Dunleavy takes another crack at District M, taps Revak
Gov. Michael J. Dunleavy has appointed Anchorage Republican Rep. Josh Revak to an Alaska Senate seat left vacant by the August death of Chris Birch.
The seat is key to the state’s ongoing debate over the Permanent Fund dividend, and the struggle to fill it has generated a historic amount of friction among Republicans.
The governor announced the appointment Sept. 27. Revak’s appointment is subject to confirmation by the Alaska Senate’s 12 Republicans, and in a written statement, Senate President Cathy Giessel, R-Anchorage, said Republicans are determining a time to meet and consider the appointment.
“It would be an honor to serve with them if they choose to confirm me,” Revak said by phone from Washington, D.C., where he was attending a reunion of his military unit.
On Sept. 20, Senate Republicans failed to confirm the governor’s first choice for the vacancy, Rep. Laddie Shaw. It was the first time in state history that sitting Republicans declined to confirm a candidate nominated by local Republicans and picked by a Republican governor. The 6-6 vote on Shaw’s nomination, one vote shy of confirmation, was due to Senate Republicans’ ongoing disagreement over the Alaska Permanent Fund dividend.
The six who voted no on Shaw either offered no comment when asked about Revak’s appointment or did answer their cellphones Friday.
Shaw had voted in favor of a payment using the traditional formula in state law. Half of the Senate’s Republicans (and an 11-9 majority of the Senate overall) voted in favor of a smaller amount. One of the votes in favor of the smaller amount came from Birch. If he is replaced by a senator in favor of the traditional dividend formula, it would deadlock the Senate 10-10 unless another lawmaker changes his or her vote.
Revak voted for a traditional dividend in the House this year.
“I have a voting record on the dividend, but I haven’t spoken about it with the Senate,” he said when asked about the vote.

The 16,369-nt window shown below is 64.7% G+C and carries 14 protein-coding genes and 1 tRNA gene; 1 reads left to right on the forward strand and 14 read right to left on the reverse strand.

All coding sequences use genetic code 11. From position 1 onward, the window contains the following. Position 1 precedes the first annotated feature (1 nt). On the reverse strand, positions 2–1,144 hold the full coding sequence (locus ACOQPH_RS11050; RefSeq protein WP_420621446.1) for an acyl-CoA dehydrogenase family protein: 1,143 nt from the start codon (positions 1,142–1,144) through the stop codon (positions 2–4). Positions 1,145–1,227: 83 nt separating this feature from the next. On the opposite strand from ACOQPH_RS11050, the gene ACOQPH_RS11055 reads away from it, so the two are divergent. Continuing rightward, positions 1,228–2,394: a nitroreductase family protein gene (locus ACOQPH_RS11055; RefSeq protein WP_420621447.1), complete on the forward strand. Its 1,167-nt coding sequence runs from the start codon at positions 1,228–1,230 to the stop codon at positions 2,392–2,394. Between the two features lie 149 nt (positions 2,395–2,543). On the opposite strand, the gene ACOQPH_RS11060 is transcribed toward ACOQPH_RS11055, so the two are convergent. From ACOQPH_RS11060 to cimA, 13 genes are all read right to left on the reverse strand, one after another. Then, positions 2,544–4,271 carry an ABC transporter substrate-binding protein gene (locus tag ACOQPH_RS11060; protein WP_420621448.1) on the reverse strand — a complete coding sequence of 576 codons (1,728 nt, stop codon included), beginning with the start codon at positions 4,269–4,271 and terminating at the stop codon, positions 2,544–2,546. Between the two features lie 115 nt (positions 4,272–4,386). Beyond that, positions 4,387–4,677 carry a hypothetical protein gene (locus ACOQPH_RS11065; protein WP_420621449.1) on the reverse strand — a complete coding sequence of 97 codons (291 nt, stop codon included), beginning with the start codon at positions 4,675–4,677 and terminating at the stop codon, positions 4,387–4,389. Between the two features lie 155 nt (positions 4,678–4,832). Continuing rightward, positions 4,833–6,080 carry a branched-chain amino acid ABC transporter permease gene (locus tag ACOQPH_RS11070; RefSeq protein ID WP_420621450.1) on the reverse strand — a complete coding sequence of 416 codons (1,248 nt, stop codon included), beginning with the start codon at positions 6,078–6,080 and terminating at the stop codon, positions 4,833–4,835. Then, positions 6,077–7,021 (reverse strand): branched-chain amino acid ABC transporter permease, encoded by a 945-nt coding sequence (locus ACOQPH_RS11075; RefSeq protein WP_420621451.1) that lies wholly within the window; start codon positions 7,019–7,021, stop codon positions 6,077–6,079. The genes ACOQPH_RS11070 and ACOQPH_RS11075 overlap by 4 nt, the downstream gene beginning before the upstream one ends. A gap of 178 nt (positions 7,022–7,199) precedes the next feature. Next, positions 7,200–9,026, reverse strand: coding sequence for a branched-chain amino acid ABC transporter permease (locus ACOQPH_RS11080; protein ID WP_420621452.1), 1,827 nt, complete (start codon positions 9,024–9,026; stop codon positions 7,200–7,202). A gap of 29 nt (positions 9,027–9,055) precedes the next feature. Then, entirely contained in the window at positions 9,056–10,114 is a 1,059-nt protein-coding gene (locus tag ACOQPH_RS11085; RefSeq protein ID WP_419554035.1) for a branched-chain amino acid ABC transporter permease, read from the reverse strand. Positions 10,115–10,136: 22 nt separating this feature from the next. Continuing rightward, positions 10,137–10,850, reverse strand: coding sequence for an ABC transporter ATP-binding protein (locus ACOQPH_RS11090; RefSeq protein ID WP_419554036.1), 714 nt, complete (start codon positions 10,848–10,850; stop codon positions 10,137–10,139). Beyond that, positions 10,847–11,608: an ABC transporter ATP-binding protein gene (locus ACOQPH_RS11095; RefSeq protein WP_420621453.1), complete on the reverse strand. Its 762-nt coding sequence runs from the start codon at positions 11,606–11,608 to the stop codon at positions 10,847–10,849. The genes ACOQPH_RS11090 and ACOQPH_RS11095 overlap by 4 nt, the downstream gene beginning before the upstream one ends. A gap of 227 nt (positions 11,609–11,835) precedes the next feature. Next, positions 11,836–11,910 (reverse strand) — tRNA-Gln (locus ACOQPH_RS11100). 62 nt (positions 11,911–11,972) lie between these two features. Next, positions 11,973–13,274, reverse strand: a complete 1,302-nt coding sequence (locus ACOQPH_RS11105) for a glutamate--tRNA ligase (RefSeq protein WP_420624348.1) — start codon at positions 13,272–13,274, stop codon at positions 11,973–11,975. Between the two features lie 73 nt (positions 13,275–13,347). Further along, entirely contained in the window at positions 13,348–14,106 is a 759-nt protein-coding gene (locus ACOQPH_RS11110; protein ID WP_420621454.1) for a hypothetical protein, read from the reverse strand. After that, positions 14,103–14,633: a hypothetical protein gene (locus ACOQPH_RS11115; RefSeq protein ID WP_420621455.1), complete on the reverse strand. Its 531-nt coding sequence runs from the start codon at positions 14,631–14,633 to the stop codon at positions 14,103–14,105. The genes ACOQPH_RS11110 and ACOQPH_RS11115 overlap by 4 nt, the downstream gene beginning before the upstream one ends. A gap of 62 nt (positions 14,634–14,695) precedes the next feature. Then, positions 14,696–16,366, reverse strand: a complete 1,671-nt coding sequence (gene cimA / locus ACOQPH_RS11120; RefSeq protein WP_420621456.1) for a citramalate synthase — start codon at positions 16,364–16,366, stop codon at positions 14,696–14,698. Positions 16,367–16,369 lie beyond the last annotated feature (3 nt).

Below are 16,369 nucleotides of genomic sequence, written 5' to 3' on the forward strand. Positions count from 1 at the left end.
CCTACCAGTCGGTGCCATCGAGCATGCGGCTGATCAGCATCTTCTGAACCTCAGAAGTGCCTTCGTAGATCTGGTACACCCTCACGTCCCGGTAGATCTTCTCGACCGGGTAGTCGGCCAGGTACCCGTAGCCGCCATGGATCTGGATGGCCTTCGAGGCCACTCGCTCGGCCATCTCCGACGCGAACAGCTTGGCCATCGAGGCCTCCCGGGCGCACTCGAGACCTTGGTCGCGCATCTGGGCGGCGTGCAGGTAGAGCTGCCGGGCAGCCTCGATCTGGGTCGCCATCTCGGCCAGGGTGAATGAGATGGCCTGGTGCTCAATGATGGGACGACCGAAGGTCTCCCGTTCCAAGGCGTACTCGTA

Dunleavy also supports a traditional dividend payment. Speaking to reporters about Revak’s prospects for confirmation, the governor said, “We’re hopeful, just like we were with Laddie Shaw.”
Like Shaw, Revak represents one half of the South Anchorage district Birch was elected to represent. Like Shaw, Revak is a military veteran and was first elected to the House last year.
“He’s well-qualified, and we think he will make a good senator,” Dunleavy said of Revak.
Shaw and House Minority Leader Lance Pruitt, R-Anchorage, offered their support for Revak in a written statement.
“There is absolutely no good reason on this Earth that he should not be confirmed for this seat, and I look forward to calling him ‘My Senator,’” Shaw wrote.
Revak was not one of the three candidates suggested to the governor by local party officials. Governors are not required to follow the wishes of local officials but traditionally have done so. Dunleavy press secretary Matt Shuckerow said by phone that because Revak has already been elected to the House after an endorsement by local officials, he has their support.
“The governor feels that Josh Revak has won in the district, is a sitting representative, has been elected in the district and has been supported in the district, so in his eyes, it makes him one of the more qualified candidates out there,” Shuckerow said.
Revak has previously worked as a staffer for U.S. Rep. Don Young, R-Alaska, and U.S. Sen. Dan Sullivan, R-Alaska, and both lawmakers offered him their congratulations Sept. 27.
Revak said he learned Sept. 26 that Dunleavy would be appointing him to the seat.
“This was very much a shock to me,” he said. “I didn’t realize I was being vetted for this. I was just sort of going about my daily life here and yesterday got a call from the governor’s office.
“The governor called me and said, ‘Josh, I would like to appoint you to go through the process to fill the vacant Senate seat, and would you accept?’” Revak said.
He said the governor did not ask about the dividend.
On Sept. 27, he took time out from a bus tour of Mount Vernon, President George Washington’s traditional home, to watch the governor announce the pick.
He said he has since spoken briefly with Giessel to offer her respect as Senate president and “let her know that I’m very much looking forward to sitting down with the senators.”
If senators reject Revak, Dunleavy must name a replacement within 10 days of the rejection.